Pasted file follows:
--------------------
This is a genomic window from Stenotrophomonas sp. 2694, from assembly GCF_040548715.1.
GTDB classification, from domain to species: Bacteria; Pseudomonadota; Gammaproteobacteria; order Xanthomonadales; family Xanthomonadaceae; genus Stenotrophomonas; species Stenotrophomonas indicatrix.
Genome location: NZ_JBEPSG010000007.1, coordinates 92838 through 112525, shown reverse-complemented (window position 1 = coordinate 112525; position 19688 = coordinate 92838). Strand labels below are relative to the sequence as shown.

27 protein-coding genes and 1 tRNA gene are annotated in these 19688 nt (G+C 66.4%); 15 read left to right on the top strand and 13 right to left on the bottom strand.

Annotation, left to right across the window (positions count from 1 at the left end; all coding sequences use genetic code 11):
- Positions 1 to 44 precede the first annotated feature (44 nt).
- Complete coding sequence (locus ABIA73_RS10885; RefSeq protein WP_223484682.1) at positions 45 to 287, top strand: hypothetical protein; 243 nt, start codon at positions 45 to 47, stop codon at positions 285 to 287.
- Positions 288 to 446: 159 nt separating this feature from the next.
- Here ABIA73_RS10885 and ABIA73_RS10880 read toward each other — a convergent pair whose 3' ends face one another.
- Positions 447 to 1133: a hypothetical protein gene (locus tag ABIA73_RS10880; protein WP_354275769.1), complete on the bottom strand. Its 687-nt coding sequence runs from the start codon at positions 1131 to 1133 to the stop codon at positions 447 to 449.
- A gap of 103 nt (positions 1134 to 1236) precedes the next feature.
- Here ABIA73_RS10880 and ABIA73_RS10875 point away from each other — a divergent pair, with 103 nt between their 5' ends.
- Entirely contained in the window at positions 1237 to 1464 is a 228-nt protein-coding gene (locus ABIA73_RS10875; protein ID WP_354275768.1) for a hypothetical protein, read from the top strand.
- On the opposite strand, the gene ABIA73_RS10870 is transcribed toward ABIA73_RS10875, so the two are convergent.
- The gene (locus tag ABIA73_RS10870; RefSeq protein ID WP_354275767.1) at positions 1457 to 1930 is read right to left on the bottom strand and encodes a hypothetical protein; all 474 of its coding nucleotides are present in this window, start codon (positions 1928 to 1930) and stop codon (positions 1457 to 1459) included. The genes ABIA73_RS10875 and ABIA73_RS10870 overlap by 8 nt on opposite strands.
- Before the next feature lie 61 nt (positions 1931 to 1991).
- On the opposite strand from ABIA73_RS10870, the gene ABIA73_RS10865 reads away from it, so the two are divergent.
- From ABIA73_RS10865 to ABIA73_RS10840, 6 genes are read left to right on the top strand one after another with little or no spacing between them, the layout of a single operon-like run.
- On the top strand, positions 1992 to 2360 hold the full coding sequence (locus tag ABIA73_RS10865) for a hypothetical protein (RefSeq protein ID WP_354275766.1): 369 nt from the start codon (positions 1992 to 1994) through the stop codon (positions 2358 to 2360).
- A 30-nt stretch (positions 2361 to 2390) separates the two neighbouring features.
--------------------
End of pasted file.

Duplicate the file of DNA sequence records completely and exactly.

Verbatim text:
This is a genomic window from Stenotrophomonas sp. 2694, from assembly GCF_040548715.1.
GTDB classification, from domain to species: Bacteria; Pseudomonadota; Gammaproteobacteria; order Xanthomonadales; family Xanthomonadaceae; genus Stenotrophomonas; species Stenotrophomonas indicatrix.
Genome location: NZ_JBEPSG010000007.1, coordinates 92838 through 112525, shown reverse-complemented (window position 1 = coordinate 112525; position 19688 = coordinate 92838). Strand labels below are relative to the sequence as shown.

27 protein-coding genes and 1 tRNA gene are annotated in these 19688 nt (G+C 66.4%); 15 read left to right on the top strand and 13 right to left on the bottom strand.

Annotation, left to right across the window (positions count from 1 at the left end; all coding sequences use genetic code 11):
- Positions 1 to 44 precede the first annotated feature (44 nt).
- Complete coding sequence (locus ABIA73_RS10885; RefSeq protein WP_223484682.1) at positions 45 to 287, top strand: hypothetical protein; 243 nt, start codon at positions 45 to 47, stop codon at positions 285 to 287.
- Positions 288 to 446: 159 nt separating this feature from the next.
- Here ABIA73_RS10885 and ABIA73_RS10880 read toward each other — a convergent pair whose 3' ends face one another.
- Positions 447 to 1133: a hypothetical protein gene (locus tag ABIA73_RS10880; protein WP_354275769.1), complete on the bottom strand. Its 687-nt coding sequence runs from the start codon at positions 1131 to 1133 to the stop codon at positions 447 to 449.
- A gap of 103 nt (positions 1134 to 1236) precedes the next feature.
- Here ABIA73_RS10880 and ABIA73_RS10875 point away from each other — a divergent pair, with 103 nt between their 5' ends.
- Entirely contained in the window at positions 1237 to 1464 is a 228-nt protein-coding gene (locus ABIA73_RS10875; protein ID WP_354275768.1) for a hypothetical protein, read from the top strand.
- On the opposite strand, the gene ABIA73_RS10870 is transcribed toward ABIA73_RS10875, so the two are convergent.
- The gene (locus tag ABIA73_RS10870; RefSeq protein ID WP_354275767.1) at positions 1457 to 1930 is read right to left on the bottom strand and encodes a hypothetical protein; all 474 of its coding nucleotides are present in this window, start codon (positions 1928 to 1930) and stop codon (positions 1457 to 1459) included. The genes ABIA73_RS10875 and ABIA73_RS10870 overlap by 8 nt on opposite strands.
- Before the next feature lie 61 nt (positions 1931 to 1991).
- On the opposite strand from ABIA73_RS10870, the gene ABIA73_RS10865 reads away from it, so the two are divergent.
- From ABIA73_RS10865 to ABIA73_RS10840, 6 genes are read left to right on the top strand one after another with little or no spacing between them, the layout of a single operon-like run.
- On the top strand, positions 1992 to 2360 hold the full coding sequence (locus tag ABIA73_RS10865) for a hypothetical protein (RefSeq protein ID WP_354275766.1): 369 nt from the start codon (positions 1992 to 1994) through the stop codon (positions 2358 to 2360).
- A 30-nt stretch (positions 2361 to 2390) separates the two neighbouring features.